The Jadeed Voices Initiative is a special project by the Muslim Writers Collective which offers a platform to reflect on our faith and the diversity among us by highlighting the exigency of promoting nuanced, multifaceted perspectives. We will be sharing one narrative a day from July 8-22. For more information about this initiative, please visit our author page, and follow the Muslim Writers Collective on Facebook and Twitter.
Growing up, the other fathers I knew were my uncles - my dad's brothers - all the adult men in my Indian and Muslim communities. They were, mom assured me and my three sisters, both stricter and less engaged with their daughters than my father who joked with us, talked to us about politics, and once consented to fixing my hair (unmitigated disaster).
Other than these fathers, I knew TV fathers like Danny Tanner and Carl Winslow. Fathers like these told their daughters they were beautiful no matter what, not asking what was wrong with their faces when they showed up for breakfast without their usual makeup. They shared their own struggles as examples to learn from, whereas my dad inexplicably told us that the best fruit was not only stolen from your neighbor's farm's trees, but the fruit that you held in your arms as you were chased off that farm by that neighbor. TV fathers talked their daughters through boyfriend problems, a father/daughter interaction so absurd relative to my experience that "LOL" is the only coherent thought that comes to mind in response. TV fathers told their daughters they could do anything; mine wondered aloud with me in the car, knowing my aspiration to be a writer, how the best writers in history had been drunks and addicts, and wasn't there something to that?
Dad was, and is, an instigator; not the mentor or protector in my story, but the trickster. He will definitely read this and tease me indefinitely. And I, even coming up on 30, will react no differently than I did as a teen - arguing or rolling my eyes, thinking that he just didn't get me. He will laugh; I'll feel misunderstood. Eventually, the genius behind his decision to make everyone else uncomfortable will become clear.
Just the other day, I rolled my eyes at my dad. My sister informed me that they went to buy a car together, and he immediately asked if "a brother" was available to help them. My father, an immigrant from India, used African-American colloquialism to directly-but-indirectly request a Black salesperson.
My three sisters and I, too experienced to be embarrassed anymore, just laughed. But the wisdom of my father's action became clear later when the Justice Department filed a complaint against Toyota (the official car of the Saiyed clan) for discriminating against Asian and Black customers. Dad hadn't needed a court report to know that he was safer with a person of color selling to him.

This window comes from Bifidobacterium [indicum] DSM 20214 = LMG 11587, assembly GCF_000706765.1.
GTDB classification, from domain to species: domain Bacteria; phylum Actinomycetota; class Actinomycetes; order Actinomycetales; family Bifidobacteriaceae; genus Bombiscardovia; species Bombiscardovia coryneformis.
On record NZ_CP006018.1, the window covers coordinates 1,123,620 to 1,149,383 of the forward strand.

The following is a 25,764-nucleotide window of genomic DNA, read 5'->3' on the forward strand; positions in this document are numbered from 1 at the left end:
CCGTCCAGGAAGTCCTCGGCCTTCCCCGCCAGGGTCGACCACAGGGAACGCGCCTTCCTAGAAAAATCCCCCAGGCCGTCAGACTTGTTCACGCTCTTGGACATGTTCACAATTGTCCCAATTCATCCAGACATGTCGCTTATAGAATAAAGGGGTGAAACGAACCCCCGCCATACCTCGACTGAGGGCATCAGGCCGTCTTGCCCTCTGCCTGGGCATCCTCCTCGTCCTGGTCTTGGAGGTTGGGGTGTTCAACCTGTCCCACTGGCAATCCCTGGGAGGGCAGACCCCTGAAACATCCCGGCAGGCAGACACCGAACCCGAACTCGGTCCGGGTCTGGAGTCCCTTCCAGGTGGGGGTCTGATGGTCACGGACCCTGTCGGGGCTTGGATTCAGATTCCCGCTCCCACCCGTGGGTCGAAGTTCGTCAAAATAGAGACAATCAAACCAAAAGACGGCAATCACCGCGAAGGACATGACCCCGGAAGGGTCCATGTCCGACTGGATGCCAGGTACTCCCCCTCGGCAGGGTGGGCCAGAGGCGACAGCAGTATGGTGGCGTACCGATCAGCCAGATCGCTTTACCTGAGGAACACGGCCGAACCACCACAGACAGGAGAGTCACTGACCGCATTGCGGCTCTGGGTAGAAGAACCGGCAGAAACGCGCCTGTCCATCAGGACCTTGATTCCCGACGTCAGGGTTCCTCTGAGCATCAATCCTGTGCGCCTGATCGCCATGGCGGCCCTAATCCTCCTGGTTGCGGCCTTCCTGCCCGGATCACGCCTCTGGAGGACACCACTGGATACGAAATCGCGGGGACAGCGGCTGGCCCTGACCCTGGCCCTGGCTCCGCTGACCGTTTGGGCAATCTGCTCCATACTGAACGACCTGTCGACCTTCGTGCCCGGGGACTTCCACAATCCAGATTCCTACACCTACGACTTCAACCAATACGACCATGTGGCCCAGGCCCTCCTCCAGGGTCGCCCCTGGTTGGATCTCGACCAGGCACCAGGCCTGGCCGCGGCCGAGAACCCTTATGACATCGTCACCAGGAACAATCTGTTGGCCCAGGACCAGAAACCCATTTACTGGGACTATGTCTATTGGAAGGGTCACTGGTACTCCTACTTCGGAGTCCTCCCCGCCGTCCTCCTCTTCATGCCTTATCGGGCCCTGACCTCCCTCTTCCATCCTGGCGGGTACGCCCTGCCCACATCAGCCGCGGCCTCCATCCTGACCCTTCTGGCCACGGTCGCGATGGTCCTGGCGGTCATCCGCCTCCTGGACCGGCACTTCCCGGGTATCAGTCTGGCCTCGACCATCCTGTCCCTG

Dad quit his job when I was in middle school. My mother was furious that he'd give up our health insurance and his pension to focus on the family motel business. As an adolescent who didn't anticipate ever falling ill, much less retiring, I was excited to have my dad around more often.
That lasted until he was around more often. Now he dropped my sisters and I off at school and was no longer oblivious to our fashion choices. He noticed that I'd taken, like most teens in the early 2000s, to wearing flip-flops. He told me not to wear them again. Borrowing a term from my sisters' and my 2nd generation, he said that I looked like "a fob," Fresh Off the Boat. His eyes sparkled when he said it, but I ignored the gibe - I joked about fobs, how he was a once-fob. I rolled my eyes and told him flip-flops were cool. A few days later, I wore them again.
He noticed them when he dropped me off in front of my high school. He raged, keeping the minivan door shut, so I couldn't roll my eyes and walk into the building. "You can't let people see you like that," he said, in Hindi. "What are they going to think of us?"
At that time, I didn't understand about they. Whoever they was must be me. This was my country and my sense of style. They were my people. Dad made that choice in moving here. I was they, not us.
TV fathers only raged when someone (like Stephanie Tanner or Eddie Winslow) drove a car into the kitchen. On TV, no one got hurt and the life lesson - don't drive a car into the kitchen, or in Eddie's case, don't let Urkel take the blame - was clear.
On TV, an individual child's mistakes were individual. They didn't cost any lasting harm for a family - a family with the financial stability to repair a driven-into-kitchen by the next week. It's much scarier when your brown-skinned child casually flip-flops, dressed "like a fob," into an unscripted world often hostile to immigrants. Never mind I wasn't an immigrant. He preferred I deal with his consequences to what I could face if they decided to notice my on-stereotype footwear.
After I got married, I asked my husband if my dad had threatened him like the dads do on TV, telling their daughter's boyfriends or fiancés to watch out if they ever hurt their little girls. I figured Dad must have gone the traditional route. My husband laughed and said no, I had missed no private pre-marriage conversations between the two of them.
Once, at my parents house, I told my then-fiancé to do the dishes. "If you were my son," my dad interjected, "I wouldn't let you marry her." We all three laughed.
One of the first times they met, Dad, laughing at the dinner table, announced I was quick to cry. Still unfamiliar with my dad's modus operandi, my now-husband looked at me, unsure if he should defend me or play along. I rolled my eyes and Dad said, "Just stare at her." The two of them turned their gazes to me, smiling slightly, and I laughed. Then I stopped laughing. "Stop!" I said. "I'm not crying. This won't work." Tears welled up in my eyes, and my mom told them to leave me alone.